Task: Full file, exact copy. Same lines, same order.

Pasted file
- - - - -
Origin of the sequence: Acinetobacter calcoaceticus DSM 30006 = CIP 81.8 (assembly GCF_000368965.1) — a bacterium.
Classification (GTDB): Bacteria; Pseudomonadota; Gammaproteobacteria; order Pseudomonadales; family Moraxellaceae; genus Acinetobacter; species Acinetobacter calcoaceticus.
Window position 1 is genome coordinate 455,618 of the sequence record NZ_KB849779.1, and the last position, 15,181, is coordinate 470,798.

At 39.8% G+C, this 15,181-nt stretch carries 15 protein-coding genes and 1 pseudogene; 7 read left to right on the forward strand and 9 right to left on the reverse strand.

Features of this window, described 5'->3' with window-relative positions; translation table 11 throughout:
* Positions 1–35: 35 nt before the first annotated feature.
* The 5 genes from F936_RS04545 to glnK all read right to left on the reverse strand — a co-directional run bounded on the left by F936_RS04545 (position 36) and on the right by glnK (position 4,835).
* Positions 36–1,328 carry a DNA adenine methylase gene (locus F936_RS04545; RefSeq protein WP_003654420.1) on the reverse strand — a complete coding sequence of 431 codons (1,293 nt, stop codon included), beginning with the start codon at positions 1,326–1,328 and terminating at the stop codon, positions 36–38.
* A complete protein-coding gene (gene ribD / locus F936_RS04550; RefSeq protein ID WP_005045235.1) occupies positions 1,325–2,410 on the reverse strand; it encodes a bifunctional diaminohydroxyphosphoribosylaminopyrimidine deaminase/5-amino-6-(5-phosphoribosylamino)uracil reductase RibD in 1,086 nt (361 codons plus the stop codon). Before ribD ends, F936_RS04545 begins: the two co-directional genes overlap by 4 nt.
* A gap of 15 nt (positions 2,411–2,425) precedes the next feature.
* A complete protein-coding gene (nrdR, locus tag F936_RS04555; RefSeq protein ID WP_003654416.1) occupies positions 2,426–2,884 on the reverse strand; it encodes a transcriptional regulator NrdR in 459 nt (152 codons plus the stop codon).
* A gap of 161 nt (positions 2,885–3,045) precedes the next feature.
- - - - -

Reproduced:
Origin of the sequence: Acinetobacter calcoaceticus DSM 30006 = CIP 81.8 (assembly GCF_000368965.1) — a bacterium.
Classification (GTDB): Bacteria; Pseudomonadota; Gammaproteobacteria; order Pseudomonadales; family Moraxellaceae; genus Acinetobacter; species Acinetobacter calcoaceticus.
Window position 1 is genome coordinate 455,618 of the sequence record NZ_KB849779.1, and the last position, 15,181, is coordinate 470,798.

At 39.8% G+C, this 15,181-nt stretch carries 15 protein-coding genes and 1 pseudogene; 7 read left to right on the forward strand and 9 right to left on the reverse strand.

Features of this window, described 5'->3' with window-relative positions; translation table 11 throughout:
* Positions 1–35: 35 nt before the first annotated feature.
* The 5 genes from F936_RS04545 to glnK all read right to left on the reverse strand — a co-directional run bounded on the left by F936_RS04545 (position 36) and on the right by glnK (position 4,835).
* Positions 36–1,328 carry a DNA adenine methylase gene (locus F936_RS04545; RefSeq protein WP_003654420.1) on the reverse strand — a complete coding sequence of 431 codons (1,293 nt, stop codon included), beginning with the start codon at positions 1,326–1,328 and terminating at the stop codon, positions 36–38.
* A complete protein-coding gene (gene ribD / locus F936_RS04550; RefSeq protein ID WP_005045235.1) occupies positions 1,325–2,410 on the reverse strand; it encodes a bifunctional diaminohydroxyphosphoribosylaminopyrimidine deaminase/5-amino-6-(5-phosphoribosylamino)uracil reductase RibD in 1,086 nt (361 codons plus the stop codon). Before ribD ends, F936_RS04545 begins: the two co-directional genes overlap by 4 nt.
* A gap of 15 nt (positions 2,411–2,425) precedes the next feature.
* A complete protein-coding gene (nrdR, locus tag F936_RS04555; RefSeq protein ID WP_003654416.1) occupies positions 2,426–2,884 on the reverse strand; it encodes a transcriptional regulator NrdR in 459 nt (152 codons plus the stop codon).
* A gap of 161 nt (positions 2,885–3,045) precedes the next feature.